[A young girl in one of the Bekaa Valley refugee camps. PHOTO/Sara Firth]
Far from the conference corridors at the Geneva 2 talks - the corridors of the UNHCR's Beirut office are bustling.
Outside in the morning sun hundreds of Syrian refugees have already gathered in long queues.
It's approximately 3000km between this refugee centre (one of 4 the UNHCR has in Lebanon) and the gathering of world leaders who are debating Syria's fate.
That distance is an estimate. Another estimate is 880,000 - that's the number of Syrian refugees the UNHCR say have now entered Lebanon and have been registered or are waiting to be registered.
'We register on a daily basis an average of 3,000 refugees across the country' Joelle Eid of the UNHCR tells me.
But as the unofficial camps strewn across Lebanon are testament too - there are many more who are unregistered and the real number of Syrian refugees that are now in Lebanon is thought to be closer to upward of 1.5million.
[Waiting in line at the UNHCR registration centre Beirut. PHOTO/Sara Firth]
In the queue for registration I meet Walaa Hussein Taleb, and her son Abed Karim whose nearly 2 years old and baby Samar whose just 2 and a half months old and was born in Lebanon.
A child of this growing displaced generation.
They come from Aleppo which Walaa says is 'in the eye of the fire' right now.
We get into a discussion about the children and another woman - arrived 6 months ago from Damascus joins the conversation.
Lina Alazizi and her husband worked as schoolteachers before the violence caused them to flee.
They were internally displaced for months inside Syria before eventually ending up in Lebanon.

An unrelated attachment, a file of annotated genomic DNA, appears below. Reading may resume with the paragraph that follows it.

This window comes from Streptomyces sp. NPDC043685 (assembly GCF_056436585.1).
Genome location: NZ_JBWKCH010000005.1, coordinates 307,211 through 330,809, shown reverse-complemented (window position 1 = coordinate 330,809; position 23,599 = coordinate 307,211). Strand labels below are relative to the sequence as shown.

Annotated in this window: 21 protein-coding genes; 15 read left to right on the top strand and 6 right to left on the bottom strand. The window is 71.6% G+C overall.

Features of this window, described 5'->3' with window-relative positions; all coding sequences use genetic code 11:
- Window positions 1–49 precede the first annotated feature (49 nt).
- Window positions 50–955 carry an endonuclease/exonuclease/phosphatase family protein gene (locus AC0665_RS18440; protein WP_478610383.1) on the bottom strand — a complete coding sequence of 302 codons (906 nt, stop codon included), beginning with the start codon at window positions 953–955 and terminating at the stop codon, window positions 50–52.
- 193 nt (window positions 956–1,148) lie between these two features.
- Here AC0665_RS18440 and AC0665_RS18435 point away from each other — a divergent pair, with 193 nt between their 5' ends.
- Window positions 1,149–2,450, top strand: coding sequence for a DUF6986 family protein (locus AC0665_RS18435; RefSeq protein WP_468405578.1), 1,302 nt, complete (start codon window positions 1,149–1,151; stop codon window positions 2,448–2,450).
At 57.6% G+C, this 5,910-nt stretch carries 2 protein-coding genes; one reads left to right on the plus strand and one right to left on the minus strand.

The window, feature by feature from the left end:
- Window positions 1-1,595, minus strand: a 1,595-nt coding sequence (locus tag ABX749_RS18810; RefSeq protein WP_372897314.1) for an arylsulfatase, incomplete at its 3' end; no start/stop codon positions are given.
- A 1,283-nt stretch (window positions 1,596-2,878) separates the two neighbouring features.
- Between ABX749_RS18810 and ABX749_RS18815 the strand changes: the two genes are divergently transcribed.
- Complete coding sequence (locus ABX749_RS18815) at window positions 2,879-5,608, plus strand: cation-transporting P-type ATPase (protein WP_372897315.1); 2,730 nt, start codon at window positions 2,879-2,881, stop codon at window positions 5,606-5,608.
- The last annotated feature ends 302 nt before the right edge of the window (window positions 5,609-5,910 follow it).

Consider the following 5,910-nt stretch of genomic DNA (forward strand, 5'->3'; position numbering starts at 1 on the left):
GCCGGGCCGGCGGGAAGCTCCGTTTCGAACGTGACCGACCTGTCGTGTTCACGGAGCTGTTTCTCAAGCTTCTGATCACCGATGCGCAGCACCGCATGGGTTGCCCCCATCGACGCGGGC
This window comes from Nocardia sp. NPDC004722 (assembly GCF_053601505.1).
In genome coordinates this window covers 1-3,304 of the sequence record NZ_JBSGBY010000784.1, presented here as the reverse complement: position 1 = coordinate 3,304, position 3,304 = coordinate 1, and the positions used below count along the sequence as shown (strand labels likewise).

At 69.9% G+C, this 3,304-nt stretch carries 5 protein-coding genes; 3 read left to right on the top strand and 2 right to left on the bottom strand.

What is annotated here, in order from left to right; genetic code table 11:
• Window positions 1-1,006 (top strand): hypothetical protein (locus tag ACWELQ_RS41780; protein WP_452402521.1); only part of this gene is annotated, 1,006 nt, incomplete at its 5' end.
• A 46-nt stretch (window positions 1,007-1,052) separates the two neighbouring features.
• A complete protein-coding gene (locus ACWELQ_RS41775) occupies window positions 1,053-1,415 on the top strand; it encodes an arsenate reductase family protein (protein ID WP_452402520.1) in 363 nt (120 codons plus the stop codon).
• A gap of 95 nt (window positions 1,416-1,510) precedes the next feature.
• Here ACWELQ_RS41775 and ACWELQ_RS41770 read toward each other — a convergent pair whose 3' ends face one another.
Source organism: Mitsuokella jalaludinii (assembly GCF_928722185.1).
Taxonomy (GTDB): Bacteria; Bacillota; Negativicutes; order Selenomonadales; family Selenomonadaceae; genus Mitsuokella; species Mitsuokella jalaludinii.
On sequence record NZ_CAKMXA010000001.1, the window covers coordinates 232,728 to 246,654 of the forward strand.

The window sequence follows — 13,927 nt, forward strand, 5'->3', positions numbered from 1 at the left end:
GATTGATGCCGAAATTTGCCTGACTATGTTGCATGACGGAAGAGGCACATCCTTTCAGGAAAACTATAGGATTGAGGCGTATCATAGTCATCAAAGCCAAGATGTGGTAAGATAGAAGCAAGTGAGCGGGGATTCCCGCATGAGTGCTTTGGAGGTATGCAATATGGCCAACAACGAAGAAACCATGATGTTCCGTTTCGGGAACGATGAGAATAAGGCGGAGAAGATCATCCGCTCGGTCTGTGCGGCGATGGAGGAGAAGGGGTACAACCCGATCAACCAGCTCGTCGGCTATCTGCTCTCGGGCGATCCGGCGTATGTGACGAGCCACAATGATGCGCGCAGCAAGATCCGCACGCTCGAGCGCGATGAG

For the time being they are home schooling their children.
But across Lebanon right now there are currently 200,000 children of school age out of education.
Despite the UNCHR's efforts which for 2013-2014 have so far seen 90,000 Syrian children registered in Lebanese public schools and the introduction of second shifts in schools - there simply isn't the space.
'They smile and all they wish is to go to school and it breaks our heart that they want to go to school so badly and the capacity is not there.' Joelle tells me.
[A boy with his grandfather outside the UNHCR registration centre Beirut. PHOTO/Sara Firth]
Later on in the day I meet a woman at one of the distribution centres that hand out non food items - hygiene kits and diapers for the children.
She tells me she left Syria after her husband was kidnapped and killed. When I ask her how she feels about the Geneva 2 talks she shakes her head 'I'm not optimistic. Both sides have their own strategy. It's all talk, it's just speech - where is the human rights?'
If there's a sense of hopelessness at the political situation one clear message that those gathered at Geneva 2 can take from the vast number of Syrian people displaced in this small neighbouring country is that there is much more that can be done to aid the humanitarian efforts.
Practical steps that can be agreed to provide humanitarian access, food, medicine, education to those inside Syria and outside who need it most.
For many as this conflict rages on the primary focus, today, tomorrow and in the coming days is not peace but survival.
Ultimately though of course they want the chance to return home and rebuild their country.
'A person without their home is nothing' Elham Al Nasar sadly tells me as she cradles her baby and waits for registration.
The lines have grown even longer by the time I leave.
For now the fraught talks continue in Geneva.
In Lebanon the UNHCR offices will begin another busy week of registrations.
And the Syrian people will keep on waiting.Suggest a correction